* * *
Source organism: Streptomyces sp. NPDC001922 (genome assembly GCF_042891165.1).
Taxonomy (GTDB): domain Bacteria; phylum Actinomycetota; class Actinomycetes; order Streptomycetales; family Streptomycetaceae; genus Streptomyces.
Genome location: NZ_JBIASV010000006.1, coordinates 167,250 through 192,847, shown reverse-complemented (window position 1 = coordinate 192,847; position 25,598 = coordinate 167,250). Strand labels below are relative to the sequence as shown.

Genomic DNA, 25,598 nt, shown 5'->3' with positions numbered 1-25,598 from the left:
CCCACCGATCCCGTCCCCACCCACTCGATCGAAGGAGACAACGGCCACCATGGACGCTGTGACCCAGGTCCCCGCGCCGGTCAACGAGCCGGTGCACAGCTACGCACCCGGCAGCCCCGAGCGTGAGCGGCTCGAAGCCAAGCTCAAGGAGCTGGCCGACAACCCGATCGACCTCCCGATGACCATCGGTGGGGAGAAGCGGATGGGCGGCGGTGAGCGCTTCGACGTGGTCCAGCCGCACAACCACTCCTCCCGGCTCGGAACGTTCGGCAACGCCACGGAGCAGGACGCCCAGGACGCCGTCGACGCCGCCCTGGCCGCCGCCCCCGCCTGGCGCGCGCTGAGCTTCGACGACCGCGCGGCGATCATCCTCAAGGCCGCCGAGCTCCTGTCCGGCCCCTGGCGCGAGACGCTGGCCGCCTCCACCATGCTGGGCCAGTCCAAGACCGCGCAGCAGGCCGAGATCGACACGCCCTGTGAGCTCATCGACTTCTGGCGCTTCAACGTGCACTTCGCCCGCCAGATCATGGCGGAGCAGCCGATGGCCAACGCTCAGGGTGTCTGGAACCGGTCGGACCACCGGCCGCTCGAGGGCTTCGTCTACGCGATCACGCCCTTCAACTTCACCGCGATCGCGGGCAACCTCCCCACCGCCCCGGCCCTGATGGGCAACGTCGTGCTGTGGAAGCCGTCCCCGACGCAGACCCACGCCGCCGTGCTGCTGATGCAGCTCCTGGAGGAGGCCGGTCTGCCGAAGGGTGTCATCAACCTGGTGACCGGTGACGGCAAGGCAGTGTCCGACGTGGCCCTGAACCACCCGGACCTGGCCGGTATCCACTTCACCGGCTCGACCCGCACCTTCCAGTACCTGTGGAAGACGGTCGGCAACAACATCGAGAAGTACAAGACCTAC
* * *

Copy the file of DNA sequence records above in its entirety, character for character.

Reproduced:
Source organism: Streptomyces sp. NPDC001922 (genome assembly GCF_042891165.1).
Taxonomy (GTDB): domain Bacteria; phylum Actinomycetota; class Actinomycetes; order Streptomycetales; family Streptomycetaceae; genus Streptomyces.
Genome location: NZ_JBIASV010000006.1, coordinates 167,250 through 192,847, shown reverse-complemented (window position 1 = coordinate 192,847; position 25,598 = coordinate 167,250). Strand labels below are relative to the sequence as shown.

Genomic DNA, 25,598 nt, shown 5'->3' with positions numbered 1-25,598 from the left:
CCCACCGATCCCGTCCCCACCCACTCGATCGAAGGAGACAACGGCCACCATGGACGCTGTGACCCAGGTCCCCGCGCCGGTCAACGAGCCGGTGCACAGCTACGCACCCGGCAGCCCCGAGCGTGAGCGGCTCGAAGCCAAGCTCAAGGAGCTGGCCGACAACCCGATCGACCTCCCGATGACCATCGGTGGGGAGAAGCGGATGGGCGGCGGTGAGCGCTTCGACGTGGTCCAGCCGCACAACCACTCCTCCCGGCTCGGAACGTTCGGCAACGCCACGGAGCAGGACGCCCAGGACGCCGTCGACGCCGCCCTGGCCGCCGCCCCCGCCTGGCGCGCGCTGAGCTTCGACGACCGCGCGGCGATCATCCTCAAGGCCGCCGAGCTCCTGTCCGGCCCCTGGCGCGAGACGCTGGCCGCCTCCACCATGCTGGGCCAGTCCAAGACCGCGCAGCAGGCCGAGATCGACACGCCCTGTGAGCTCATCGACTTCTGGCGCTTCAACGTGCACTTCGCCCGCCAGATCATGGCGGAGCAGCCGATGGCCAACGCTCAGGGTGTCTGGAACCGGTCGGACCACCGGCCGCTCGAGGGCTTCGTCTACGCGATCACGCCCTTCAACTTCACCGCGATCGCGGGCAACCTCCCCACCGCCCCGGCCCTGATGGGCAACGTCGTGCTGTGGAAGCCGTCCCCGACGCAGACCCACGCCGCCGTGCTGCTGATGCAGCTCCTGGAGGAGGCCGGTCTGCCGAAGGGTGTCATCAACCTGGTGACCGGTGACGGCAAGGCAGTGTCCGACGTGGCCCTGAACCACCCGGACCTGGCCGGTATCCACTTCACCGGCTCGACCCGCACCTTCCAGTACCTGTGGAAGACGGTCGGCAACAACATCGAGAAGTACAAGACCTAC